Wilhelm was suddenly floored by an unexpected wave of guilt as it welled from deep inside him. He hadn’t thought of young Karl Langenscheidt in a very long time, almost as if he’d tried to put him completely out of his mind. In all that Wilhelm had tried to do after that raid to rescue Karl and his POWs, he was never able to locate where Langenscheidt had been transferred to for medical assistance. Actually any information that he’d been able to ascertain about his young officer had always run into a dead end. Almost as if Karl had disappeared from the face of the earth…
Could it be possible? Wilhelm asked himself, as unexpectedly, a strange sense of optimism hit where he would have expected anger to again rear its ugly head. Would Hogan have...? His curiosity getting the better of him, Wilhelm collected his belongings, moved into his bedroom, and began reading Operation Boxing Day in the privacy of his own room, not wanting to explain this book to either his mother or brother, if by chance they arrived home while he was still reading.
Hammelburg, Germany, Apartment of Heike, Wilhelm, and Wolfgang Klink,
November 21, 1945, 0545 Hours
Wilhelm Klink had spent a long sleepless night after reading Operation Boxing Day, as he had so many more questions now, than answers. But somehow those questions did not inspire the same internal rage that had been with him since the war ended. He had now come to terms with who he was then, and who he is now, after recognizing that his anger had only been directed solely at himself. And now, with his decision made to no longer hide from himself, Wilhelm’s internal strife, although not completely gone, seemed more manageable this morning.
And I have to admit that what Ivan assured me about the book was indeed true. Certainly, the world will know that the Kommandant of Stalag 13 was duped, but actually the world already knows that… so there is nothing new in that. I’m just thankful that that was not the focus of this story…
Wilhelm reached over to his bed stand to pick up Operation Boxing Day once more. Opening it to the last page, he could almost feel a sense of pride in what was written there. It had come as such a shock to him when he first read it. And even though he still felt that he couldn’t take any credit for helping with Papa Bear’s operation, he now was sure that, at least in this one small thing, where Kinchloe and Wilson were concerned, he had indeed done what honor demanded.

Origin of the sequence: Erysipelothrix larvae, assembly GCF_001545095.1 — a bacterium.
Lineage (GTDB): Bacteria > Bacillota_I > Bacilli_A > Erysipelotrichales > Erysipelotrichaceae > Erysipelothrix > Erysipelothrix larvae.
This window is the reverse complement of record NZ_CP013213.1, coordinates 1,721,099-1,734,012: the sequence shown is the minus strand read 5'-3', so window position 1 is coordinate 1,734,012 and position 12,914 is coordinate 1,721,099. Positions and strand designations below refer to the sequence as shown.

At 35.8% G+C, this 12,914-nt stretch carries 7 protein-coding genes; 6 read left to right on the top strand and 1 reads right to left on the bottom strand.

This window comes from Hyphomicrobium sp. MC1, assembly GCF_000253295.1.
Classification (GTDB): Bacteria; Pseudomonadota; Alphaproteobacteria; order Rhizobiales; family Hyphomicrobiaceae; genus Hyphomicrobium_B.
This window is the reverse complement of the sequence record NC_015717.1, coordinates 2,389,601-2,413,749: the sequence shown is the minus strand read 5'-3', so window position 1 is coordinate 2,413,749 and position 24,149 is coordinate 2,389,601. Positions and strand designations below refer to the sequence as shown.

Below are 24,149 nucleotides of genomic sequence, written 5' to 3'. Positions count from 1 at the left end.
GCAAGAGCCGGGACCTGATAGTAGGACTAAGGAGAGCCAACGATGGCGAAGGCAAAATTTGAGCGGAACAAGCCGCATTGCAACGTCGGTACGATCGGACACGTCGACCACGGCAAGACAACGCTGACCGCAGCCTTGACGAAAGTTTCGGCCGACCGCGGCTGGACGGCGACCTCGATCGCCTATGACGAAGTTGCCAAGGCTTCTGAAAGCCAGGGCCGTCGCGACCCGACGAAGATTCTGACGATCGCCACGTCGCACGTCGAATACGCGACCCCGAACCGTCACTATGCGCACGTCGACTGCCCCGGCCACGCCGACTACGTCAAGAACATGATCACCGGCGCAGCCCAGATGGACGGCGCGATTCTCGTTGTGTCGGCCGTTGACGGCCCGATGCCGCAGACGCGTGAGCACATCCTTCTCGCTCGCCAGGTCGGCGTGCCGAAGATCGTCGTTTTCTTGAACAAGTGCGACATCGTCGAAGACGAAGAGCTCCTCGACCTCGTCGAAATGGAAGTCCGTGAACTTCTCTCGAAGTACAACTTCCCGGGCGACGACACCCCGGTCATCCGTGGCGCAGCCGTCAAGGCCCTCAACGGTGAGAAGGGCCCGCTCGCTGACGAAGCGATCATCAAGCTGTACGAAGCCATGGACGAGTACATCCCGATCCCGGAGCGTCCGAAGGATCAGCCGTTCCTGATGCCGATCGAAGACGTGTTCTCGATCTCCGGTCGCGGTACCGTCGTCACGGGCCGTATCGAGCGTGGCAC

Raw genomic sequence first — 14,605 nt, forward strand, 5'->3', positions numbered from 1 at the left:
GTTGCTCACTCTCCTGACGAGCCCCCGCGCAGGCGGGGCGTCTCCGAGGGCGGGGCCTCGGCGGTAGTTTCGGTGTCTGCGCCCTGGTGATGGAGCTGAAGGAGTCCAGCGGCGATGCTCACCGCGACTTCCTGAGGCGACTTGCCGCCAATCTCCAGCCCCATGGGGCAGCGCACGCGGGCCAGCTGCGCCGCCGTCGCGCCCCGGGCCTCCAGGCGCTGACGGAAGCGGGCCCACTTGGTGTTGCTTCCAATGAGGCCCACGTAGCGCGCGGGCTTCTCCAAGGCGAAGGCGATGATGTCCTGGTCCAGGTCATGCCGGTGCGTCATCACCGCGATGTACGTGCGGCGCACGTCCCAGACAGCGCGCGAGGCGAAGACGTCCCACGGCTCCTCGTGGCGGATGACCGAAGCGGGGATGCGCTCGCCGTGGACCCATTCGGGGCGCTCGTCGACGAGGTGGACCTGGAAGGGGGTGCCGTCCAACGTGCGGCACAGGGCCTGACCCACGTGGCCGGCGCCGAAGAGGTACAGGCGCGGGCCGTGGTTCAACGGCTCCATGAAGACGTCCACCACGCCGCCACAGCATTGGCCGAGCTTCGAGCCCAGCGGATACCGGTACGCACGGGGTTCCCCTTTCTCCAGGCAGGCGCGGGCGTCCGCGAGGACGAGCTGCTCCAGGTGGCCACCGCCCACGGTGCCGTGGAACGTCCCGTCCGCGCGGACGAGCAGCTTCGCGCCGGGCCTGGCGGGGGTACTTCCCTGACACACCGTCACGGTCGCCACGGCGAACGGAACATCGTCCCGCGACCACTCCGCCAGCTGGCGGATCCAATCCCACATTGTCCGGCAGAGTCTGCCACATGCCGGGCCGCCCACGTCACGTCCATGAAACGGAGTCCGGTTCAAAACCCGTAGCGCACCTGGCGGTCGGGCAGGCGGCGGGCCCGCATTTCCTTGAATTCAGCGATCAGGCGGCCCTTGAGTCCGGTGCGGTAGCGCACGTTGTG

Wilhelm couldn’t help but re-read the book’s thank you page…
To all the civilian men, women, and children who worked tirelessly for years helping with Papa Bear’s struggle to defeat the Nazi Regime, we, Edgar Wilson and myself, Ivan Kinchloe, want to express our deepest and most heartfelt thank you to you all. Without your support and dedication, we, all of the POWs stationed at Luft Stalag 13, would never have lived long enough to see the end of the Third Reich.
In addition, both Edgar and I want to personally extend that thanks to three men, who at face value would be considered the enemy, but because of their decency and humanity, we both got a second chance at life. There is no doubt in our minds, that without their intervention, neither of us would have survived Operation Boxing Day. Our thanks go to Luft Stalag 13’s Kommandant, Sergeant of the Guard, and the Corporal who was our escort throughout Operation Boxing Day.
Wilhelm sighed, again thinking about young Karl Langenscheidt. The answers he had been hoping to find about Karl were not in the book. Karl disappeared as mysteriously from the book, as he did in real life. And as much as Wilhelm could accept Kinchloe and Wilson’s thanks, he knew that his real duty should have been to find Karl, which he was unable to do… no matter how hard he tried.
But why do I now feel there is still more to his story. Why am I even asking myself why? When will I learn to accept that ‘more’ is what I should expect from Robert Hogan and his operation?